Keep in mind that the 2009 recruiting season will be HLS’s first with the new grading system. Employers have experienced our new grading system at a small number of other law schools, but will be adjusting to the sheer volume of HLS applicants with these types of transcripts. Regardless of your personal beliefs about the new grading system, it will accrue to your benefit to view this as opportunity to make
your past experiences, involvement on the HLS campus, and overall personality count for even more during the EIP interview process than they would have in prior years. If you have one LP or more on your transcript, please talk with an OCS advisor as you make bidding selections.
Number of Bids: EIP bidding is limited to a maximum of 35 bids. This number is a ceiling, not a recommendation of how many firms to bid on. A thoughtful, targeted approach will likely be more successful and far less stressful. If you are bidding for employers in one city only, you may very well bid for fewer than 35. If you are targeting two cities, you are more likely to reach the 35 mark.
Bidding Lottery: OCS uses a lottery system to assign interviews to students after bidding. As noted above, there is no pre-screening. An algorithm in the bidding program attempts to maximize students’ top choices. In addition, your resume will be sent to all employers on whom you bid – even if you did not obtain an interview. If you are still unable to obtain an interview with a desired employer after the ADD/DROP periods, we suggest that you email the employer’s recruiting coordinator and let him or her know of your continued interest in the employer.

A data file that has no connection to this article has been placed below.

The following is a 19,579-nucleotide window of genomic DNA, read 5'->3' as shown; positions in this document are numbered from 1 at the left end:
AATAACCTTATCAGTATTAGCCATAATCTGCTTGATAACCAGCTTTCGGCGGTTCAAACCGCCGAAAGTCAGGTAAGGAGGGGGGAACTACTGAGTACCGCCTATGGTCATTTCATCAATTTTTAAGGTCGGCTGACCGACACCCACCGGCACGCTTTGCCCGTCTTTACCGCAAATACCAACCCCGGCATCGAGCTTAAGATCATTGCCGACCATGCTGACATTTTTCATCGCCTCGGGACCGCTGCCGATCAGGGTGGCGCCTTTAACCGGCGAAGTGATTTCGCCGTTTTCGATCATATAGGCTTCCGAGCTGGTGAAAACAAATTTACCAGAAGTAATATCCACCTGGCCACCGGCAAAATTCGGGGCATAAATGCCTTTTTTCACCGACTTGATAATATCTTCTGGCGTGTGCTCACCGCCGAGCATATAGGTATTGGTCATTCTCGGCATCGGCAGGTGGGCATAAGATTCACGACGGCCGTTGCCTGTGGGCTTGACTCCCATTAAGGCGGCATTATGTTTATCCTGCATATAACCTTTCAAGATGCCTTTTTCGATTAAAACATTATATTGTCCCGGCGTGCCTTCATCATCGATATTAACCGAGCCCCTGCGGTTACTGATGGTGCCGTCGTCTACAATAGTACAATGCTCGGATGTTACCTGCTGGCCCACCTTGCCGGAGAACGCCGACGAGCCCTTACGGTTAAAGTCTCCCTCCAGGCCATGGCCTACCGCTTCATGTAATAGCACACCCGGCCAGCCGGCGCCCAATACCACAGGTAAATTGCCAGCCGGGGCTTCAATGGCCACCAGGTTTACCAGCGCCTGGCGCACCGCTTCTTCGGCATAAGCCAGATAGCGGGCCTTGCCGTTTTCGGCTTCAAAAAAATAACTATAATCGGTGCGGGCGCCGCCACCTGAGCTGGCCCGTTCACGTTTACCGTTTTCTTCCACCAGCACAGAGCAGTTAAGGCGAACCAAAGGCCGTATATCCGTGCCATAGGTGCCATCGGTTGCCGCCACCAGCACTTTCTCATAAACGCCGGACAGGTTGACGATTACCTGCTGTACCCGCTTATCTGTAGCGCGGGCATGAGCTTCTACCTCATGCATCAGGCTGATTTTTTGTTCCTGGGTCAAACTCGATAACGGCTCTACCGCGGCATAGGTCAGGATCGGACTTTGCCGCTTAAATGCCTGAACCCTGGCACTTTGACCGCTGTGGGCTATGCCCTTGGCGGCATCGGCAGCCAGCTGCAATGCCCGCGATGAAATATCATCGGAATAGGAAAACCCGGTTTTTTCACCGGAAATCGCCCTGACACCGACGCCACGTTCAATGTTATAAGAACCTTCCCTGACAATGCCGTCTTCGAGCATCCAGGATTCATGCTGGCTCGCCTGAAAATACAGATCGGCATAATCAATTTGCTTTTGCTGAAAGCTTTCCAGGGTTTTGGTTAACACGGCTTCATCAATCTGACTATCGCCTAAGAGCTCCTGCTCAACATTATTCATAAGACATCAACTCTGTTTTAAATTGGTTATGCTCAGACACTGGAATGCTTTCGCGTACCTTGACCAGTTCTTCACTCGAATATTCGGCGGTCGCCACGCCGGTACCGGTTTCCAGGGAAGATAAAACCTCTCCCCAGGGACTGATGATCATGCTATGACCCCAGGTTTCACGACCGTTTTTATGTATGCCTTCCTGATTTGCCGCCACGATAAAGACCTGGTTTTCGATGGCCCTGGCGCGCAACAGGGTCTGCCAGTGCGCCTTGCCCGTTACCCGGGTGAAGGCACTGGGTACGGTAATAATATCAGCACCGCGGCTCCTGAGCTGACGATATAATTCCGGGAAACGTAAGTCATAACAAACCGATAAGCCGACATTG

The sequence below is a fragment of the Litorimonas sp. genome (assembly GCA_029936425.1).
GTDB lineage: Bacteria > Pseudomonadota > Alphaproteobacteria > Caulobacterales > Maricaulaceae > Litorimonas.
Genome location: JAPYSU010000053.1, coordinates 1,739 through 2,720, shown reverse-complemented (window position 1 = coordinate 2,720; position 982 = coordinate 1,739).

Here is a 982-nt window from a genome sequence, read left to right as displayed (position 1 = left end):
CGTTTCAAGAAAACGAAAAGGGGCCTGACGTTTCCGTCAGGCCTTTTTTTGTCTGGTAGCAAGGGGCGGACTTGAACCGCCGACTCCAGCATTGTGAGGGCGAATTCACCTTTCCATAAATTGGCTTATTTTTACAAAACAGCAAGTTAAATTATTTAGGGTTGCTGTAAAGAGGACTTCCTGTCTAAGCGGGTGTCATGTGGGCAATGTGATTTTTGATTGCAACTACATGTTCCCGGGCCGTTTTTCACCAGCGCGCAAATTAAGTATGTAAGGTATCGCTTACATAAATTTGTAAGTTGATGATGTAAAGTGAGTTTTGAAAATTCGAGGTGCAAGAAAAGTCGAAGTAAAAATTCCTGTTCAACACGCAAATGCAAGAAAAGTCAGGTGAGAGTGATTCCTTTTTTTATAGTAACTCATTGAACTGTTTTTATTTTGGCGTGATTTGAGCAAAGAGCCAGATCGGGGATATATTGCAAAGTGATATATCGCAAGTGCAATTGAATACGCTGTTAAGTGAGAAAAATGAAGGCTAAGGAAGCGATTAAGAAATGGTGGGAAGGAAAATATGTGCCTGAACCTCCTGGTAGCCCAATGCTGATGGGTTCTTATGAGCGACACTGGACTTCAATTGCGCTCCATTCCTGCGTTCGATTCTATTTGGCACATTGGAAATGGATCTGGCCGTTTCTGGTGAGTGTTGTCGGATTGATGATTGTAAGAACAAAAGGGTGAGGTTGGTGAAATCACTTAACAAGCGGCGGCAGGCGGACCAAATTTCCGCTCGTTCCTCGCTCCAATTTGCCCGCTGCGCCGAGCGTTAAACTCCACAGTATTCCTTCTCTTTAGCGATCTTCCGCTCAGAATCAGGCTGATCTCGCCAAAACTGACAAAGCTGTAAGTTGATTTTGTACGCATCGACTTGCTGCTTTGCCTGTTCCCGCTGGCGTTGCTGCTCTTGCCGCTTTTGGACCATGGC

Your Odds: The EIP process provides opportunity, not certainty. If, however, you diversify your bids and prepare and interview well, you will be properly situated for your desired outcome. To get a sense of an employer’s past practices, check out the statistics on number of interviews, callbacks, offers and acceptances on the OCS website under the “Researching Employers” section of the website. While statistics cannot provide information about such important factors as interview and academic performance, they can give a general sense of how many seek, how many are called, and how many are chosen. Keep in mind that these numbers were compiled in different economies than the one we face today and also when the recruiting program was held in the fall rather than the summer.
The Road Ahead
You are at the beginning of your legal career. Think of the EIP selection process as the start of a personal journey and navigate thoughtfully. We hope that you are able to approach the process with enthusiasm and optimism; OCS is here to help make this possible and to help you plan for EIP and your career. Only you can chart your career path – not the Vault Reports, the American Lawyer or a consensus of your classmates or relatives.
Through the job search process, you will learn to take charge of your career. You should take advantage of the abundant career advising resources at HLS – from counselors to panelists, publications to websites, blog entries to podcasts. One of the most distinct advantages of attending Harvard Law School is the unsurpassed quality, potential, character and sheer number of your classmates. Over time, they will become your most effective network.
Before you know it, the summer will be over, as will EIP, and campus life will return to normal. In the meantime, remember that at no other time in your career will you go about finding a job in quite the same structured way. So be sure to use the summer to make important decisions, learn about the profession and prospective employers and also be sure to find time to relax and enjoy the summer which will fly by all too quickly.